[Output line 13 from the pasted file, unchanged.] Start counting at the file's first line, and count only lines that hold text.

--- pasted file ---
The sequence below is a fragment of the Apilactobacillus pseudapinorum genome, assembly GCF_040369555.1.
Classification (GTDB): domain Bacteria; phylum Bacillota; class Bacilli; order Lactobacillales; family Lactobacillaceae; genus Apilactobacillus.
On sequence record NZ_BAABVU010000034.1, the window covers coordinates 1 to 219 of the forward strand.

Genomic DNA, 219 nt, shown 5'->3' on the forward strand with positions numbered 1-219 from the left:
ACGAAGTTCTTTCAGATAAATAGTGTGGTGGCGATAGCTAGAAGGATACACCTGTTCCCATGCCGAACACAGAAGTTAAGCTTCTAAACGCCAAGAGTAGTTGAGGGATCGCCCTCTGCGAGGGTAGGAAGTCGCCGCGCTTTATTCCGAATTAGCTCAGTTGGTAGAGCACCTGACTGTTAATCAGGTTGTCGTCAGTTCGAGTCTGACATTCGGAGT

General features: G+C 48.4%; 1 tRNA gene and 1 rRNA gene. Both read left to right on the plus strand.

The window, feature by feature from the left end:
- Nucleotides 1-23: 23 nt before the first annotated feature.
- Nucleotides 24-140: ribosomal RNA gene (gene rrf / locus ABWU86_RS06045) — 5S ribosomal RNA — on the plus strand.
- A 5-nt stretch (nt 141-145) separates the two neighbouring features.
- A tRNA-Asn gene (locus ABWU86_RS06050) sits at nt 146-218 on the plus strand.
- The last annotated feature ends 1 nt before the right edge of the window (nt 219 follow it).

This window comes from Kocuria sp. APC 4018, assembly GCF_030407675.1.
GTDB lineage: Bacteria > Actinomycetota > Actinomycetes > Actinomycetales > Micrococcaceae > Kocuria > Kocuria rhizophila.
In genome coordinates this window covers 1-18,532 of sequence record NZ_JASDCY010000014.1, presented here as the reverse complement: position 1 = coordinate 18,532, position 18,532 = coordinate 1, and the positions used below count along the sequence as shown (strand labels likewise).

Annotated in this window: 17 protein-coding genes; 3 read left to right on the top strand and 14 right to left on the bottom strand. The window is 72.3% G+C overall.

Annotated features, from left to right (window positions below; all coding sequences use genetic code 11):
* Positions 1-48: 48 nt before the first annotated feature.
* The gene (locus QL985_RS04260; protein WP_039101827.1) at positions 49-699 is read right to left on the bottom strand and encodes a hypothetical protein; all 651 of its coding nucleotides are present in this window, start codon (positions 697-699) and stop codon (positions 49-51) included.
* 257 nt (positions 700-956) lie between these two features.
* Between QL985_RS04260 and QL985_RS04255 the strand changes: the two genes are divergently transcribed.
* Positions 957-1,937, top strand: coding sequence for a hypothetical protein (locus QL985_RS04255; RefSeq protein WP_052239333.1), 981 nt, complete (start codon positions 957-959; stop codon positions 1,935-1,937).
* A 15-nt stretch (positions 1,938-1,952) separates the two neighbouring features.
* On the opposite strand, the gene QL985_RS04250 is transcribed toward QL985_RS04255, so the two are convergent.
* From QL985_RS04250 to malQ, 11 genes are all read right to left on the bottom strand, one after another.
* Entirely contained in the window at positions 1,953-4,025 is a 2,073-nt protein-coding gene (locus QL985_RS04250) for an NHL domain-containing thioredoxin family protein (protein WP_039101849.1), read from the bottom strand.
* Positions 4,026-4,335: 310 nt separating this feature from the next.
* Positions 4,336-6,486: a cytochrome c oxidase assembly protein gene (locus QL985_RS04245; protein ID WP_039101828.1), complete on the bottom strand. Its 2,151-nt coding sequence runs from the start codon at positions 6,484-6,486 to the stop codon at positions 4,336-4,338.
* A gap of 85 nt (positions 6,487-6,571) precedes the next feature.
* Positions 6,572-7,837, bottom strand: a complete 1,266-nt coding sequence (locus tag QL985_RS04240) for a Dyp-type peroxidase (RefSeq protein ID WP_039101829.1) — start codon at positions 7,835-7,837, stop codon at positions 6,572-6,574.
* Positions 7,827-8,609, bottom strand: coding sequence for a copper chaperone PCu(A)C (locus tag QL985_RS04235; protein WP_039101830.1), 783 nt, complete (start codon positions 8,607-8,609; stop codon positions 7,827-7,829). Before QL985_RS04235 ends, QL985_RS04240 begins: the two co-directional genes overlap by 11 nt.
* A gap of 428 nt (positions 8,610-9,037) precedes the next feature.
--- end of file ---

This window comes from Kocuria sp. APC 4018, assembly GCF_030407675.1.